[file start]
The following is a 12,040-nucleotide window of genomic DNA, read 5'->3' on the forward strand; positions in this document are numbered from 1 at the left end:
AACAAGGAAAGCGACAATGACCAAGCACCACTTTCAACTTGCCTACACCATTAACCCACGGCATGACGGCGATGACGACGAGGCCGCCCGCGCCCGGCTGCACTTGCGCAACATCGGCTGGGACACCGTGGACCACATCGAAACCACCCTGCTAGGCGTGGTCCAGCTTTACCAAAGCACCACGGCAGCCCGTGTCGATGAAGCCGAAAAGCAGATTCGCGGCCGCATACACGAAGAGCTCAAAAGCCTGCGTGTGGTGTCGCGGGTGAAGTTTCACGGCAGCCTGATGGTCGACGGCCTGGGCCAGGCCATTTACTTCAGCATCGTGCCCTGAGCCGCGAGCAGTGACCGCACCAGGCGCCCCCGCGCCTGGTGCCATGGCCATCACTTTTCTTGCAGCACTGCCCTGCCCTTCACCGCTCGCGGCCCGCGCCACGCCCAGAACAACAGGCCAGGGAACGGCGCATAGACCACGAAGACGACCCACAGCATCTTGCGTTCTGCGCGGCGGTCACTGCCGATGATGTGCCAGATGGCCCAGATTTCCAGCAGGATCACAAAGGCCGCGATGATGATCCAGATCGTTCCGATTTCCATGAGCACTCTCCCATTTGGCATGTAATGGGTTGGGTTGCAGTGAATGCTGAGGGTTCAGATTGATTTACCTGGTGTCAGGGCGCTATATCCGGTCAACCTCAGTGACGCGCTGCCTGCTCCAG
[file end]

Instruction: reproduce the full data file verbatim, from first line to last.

The following is a 12,040-nucleotide window of genomic DNA, read 5'->3' on the forward strand; positions in this document are numbered from 1 at the left end:
AACAAGGAAAGCGACAATGACCAAGCACCACTTTCAACTTGCCTACACCATTAACCCACGGCATGACGGCGATGACGACGAGGCCGCCCGCGCCCGGCTGCACTTGCGCAACATCGGCTGGGACACCGTGGACCACATCGAAACCACCCTGCTAGGCGTGGTCCAGCTTTACCAAAGCACCACGGCAGCCCGTGTCGATGAAGCCGAAAAGCAGATTCGCGGCCGCATACACGAAGAGCTCAAAAGCCTGCGTGTGGTGTCGCGGGTGAAGTTTCACGGCAGCCTGATGGTCGACGGCCTGGGCCAGGCCATTTACTTCAGCATCGTGCCCTGAGCCGCGAGCAGTGACCGCACCAGGCGCCCCCGCGCCTGGTGCCATGGCCATCACTTTTCTTGCAGCACTGCCCTGCCCTTCACCGCTCGCGGCCCGCGCCACGCCCAGAACAACAGGCCAGGGAACGGCGCATAGACCACGAAGACGACCCACAGCATCTTGCGTTCTGCGCGGCGGTCACTGCCGATGATGTGCCAGATGGCCCAGATTTCCAGCAGGATCACAAAGGCCGCGATGATGATCCAGATCGTTCCGATTTCCATGAGCACTCTCCCATTTGGCATGTAATGGGTTGGGTTGCAGTGAATGCTGAGGGTTCAGATTGATTTACCTGGTGTCAGGGCGCTATATCCGGTCAACCTCAGTGACGCGCTGCCTGCTCCAG